# § 7.5. Record programming examples

In a language supporting record polymorphic (currently SML# seems to be the only one), one can write generic code by focusing only on relevant properties of problems. This provide a powerful tool for modular construction of programs that scales to large software development.

To understand a flavor of this feature, let us consider a problem to simulate object movement in a parabolic path in a Cartesian coordinate system. An object can be represented as a record containing X:real and Y:real fields representing the current position vector, and Vx:real and Vy:real fields representing the current velocity vector. An object may have a lot of other properties, but for writing a program to simulate objects movement, these attributes are sufficient. Object movement is simulated by repeatedly applying a function move that moves an object from the current location to the location after one unit of time.

val move : ['a#{X:real,Y:real, Vx:real, Vy:real}. 'a * real -> 'a]

In this exercise, we assume that unit of time is 1 second. In the Cartesian coordinate system, since a position vector and a velocity vector are compositions of those of the two coordinates, we can write write functions on X and Y coordinates independently and compose them. The next position is obtained by adding the velocity. So we can write functions on X and Y independently as below (which shows the code and its typing in an interactive session).

# fun moveX (p as {X,Vx,...}, t) = p # {X = X + Vx};

val moveX : ['a#{X:real,Vx:real}. 'a -> 'a]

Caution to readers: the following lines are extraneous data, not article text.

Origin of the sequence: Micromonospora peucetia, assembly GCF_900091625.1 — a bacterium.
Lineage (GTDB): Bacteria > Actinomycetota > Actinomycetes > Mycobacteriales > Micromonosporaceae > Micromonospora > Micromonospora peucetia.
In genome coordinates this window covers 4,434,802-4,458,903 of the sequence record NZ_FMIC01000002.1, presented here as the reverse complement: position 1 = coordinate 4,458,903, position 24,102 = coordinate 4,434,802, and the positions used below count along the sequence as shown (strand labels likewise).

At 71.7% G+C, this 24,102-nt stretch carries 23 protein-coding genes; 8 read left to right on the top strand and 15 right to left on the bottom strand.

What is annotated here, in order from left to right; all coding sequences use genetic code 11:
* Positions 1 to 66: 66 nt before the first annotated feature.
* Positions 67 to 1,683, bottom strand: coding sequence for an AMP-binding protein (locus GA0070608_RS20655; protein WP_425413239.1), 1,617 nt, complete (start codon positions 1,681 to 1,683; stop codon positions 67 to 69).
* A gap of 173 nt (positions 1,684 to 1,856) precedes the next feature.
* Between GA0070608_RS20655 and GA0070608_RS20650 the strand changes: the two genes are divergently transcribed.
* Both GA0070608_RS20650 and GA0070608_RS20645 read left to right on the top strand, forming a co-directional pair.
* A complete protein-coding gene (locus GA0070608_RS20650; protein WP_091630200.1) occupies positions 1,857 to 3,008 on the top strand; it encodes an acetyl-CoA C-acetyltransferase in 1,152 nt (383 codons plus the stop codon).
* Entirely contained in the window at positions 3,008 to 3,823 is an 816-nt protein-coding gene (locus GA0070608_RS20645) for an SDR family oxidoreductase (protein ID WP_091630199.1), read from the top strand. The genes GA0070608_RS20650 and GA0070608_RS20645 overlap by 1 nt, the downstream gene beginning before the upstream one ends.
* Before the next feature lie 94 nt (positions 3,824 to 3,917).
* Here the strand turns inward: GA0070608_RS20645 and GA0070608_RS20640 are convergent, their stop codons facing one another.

# fun moveY (p as {Y,Vy,...}, t) = p # {Y = Y + Vy};

val moveY : ['a#{X:real,Vx:real}. 'a -> 'a]

Next, we need to write functions that change velocities. Here we assume that on X coordinate, objects maintain its uniform motion, and on Y, objects are uniformly accelerated by gravity. Then acceleration functions can be code as follows.

# fun accelerateX (p as {Vx,...}, t) = p

val accelerateX : ['a#{Vx:real}. 'a -> 'a]

# fun accelerateY (p as {Vy,...}, t) = p # {Vy = Vy + 9.8}

val accelerateY : ['a#{Vy:real}. 'a -> 'a]

accelerateX is constant and therefore not needed in this simple case, but we write one for future refinement.

The function next can be obtained by composing all of them below.

fun tic p =

let

val p = accelerateX p

val p = accelerateY p

val p = moveX p

val p = moveY p

in

p

end

The resulting code is highly modular and type safe, and can be easily refined. For example, if we want to add deacceleration on X coordinate by 1% per second, one need only re-write accelerateY to the following.

# fun accelerateX (p as {Vx,...}, t) = p # {Vx = Vx * 0.99}

val accelerateX : ['a#{Vx:real}. 'a -> 'a]

For this next function, SML# infers the type we designed at the beginning of this section, and therefore can be applied to any object having many other attributes.